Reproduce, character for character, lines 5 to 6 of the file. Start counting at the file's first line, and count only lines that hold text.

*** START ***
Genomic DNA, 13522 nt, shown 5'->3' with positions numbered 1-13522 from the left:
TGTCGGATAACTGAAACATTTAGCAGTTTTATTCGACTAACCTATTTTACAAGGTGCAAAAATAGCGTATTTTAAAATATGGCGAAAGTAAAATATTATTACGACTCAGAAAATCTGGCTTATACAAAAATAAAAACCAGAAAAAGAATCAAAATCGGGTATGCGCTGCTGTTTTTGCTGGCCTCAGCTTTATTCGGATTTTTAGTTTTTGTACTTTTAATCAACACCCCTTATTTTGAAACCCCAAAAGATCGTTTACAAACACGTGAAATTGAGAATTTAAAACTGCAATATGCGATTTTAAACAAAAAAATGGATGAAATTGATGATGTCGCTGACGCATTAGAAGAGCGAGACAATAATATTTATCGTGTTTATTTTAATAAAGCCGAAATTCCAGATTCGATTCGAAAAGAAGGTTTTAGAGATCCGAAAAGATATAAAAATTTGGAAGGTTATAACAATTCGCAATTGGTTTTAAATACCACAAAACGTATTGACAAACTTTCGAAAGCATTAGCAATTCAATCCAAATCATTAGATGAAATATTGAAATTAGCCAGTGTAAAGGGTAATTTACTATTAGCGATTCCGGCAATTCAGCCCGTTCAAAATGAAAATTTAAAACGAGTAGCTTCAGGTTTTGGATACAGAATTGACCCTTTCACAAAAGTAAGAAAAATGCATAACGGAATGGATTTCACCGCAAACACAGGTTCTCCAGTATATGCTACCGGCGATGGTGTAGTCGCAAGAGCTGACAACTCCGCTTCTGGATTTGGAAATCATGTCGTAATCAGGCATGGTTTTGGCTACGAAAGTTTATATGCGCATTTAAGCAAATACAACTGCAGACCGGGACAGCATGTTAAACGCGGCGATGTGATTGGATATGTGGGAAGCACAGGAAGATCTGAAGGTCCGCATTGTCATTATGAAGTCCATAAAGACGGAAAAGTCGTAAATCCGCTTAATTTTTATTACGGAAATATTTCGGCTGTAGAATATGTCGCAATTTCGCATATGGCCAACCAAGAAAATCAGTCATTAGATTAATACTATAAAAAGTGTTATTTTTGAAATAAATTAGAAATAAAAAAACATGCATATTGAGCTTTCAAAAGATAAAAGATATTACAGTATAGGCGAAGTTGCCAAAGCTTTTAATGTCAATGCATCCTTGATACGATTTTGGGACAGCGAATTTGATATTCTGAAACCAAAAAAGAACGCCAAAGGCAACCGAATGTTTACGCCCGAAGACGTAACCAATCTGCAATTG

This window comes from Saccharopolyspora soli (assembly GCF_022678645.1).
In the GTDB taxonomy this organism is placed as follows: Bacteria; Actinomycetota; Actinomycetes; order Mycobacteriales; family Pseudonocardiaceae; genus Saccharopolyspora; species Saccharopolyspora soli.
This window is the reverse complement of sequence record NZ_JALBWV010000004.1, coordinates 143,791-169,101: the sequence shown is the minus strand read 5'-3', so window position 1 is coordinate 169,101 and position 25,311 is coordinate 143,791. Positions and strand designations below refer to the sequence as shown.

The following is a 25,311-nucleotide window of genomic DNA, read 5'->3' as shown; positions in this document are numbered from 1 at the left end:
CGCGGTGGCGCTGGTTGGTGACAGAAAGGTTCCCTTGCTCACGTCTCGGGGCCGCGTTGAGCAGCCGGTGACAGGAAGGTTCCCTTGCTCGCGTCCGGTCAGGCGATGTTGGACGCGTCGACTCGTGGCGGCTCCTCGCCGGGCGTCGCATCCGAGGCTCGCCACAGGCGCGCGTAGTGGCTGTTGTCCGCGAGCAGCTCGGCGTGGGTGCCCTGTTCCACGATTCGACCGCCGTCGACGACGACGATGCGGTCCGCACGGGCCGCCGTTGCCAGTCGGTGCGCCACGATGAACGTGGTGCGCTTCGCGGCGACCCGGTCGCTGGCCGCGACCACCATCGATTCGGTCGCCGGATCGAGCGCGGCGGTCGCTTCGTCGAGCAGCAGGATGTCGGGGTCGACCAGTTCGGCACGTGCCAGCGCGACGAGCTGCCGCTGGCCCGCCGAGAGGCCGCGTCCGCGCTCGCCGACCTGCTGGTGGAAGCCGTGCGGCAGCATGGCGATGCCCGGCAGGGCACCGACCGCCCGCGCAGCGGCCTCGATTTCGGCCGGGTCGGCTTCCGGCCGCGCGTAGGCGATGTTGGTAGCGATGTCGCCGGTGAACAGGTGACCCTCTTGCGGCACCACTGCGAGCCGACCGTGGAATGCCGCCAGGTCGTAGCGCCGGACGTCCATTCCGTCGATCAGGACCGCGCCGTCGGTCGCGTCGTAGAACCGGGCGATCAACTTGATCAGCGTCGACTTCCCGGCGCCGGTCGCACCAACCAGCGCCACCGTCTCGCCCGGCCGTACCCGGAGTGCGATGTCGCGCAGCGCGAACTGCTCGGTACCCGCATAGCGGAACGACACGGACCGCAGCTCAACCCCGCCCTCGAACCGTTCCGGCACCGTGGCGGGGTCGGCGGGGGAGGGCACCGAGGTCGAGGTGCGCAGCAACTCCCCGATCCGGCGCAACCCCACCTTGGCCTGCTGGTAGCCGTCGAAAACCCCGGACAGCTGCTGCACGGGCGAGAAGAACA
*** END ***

This window is the reverse complement of sequence record NZ_JALBWV010000004.1, coordinates 143,791-169,101: the sequence shown is the minus strand read 5'-3', so window position 1 is coordinate 169,101 and position 25,311 is coordinate 143,791. Positions and strand designations below refer to the sequence as shown.

The following is a 25,311-nucleotide window of genomic DNA, read 5'->3' as shown; positions in this document are numbered from 1 at the left end: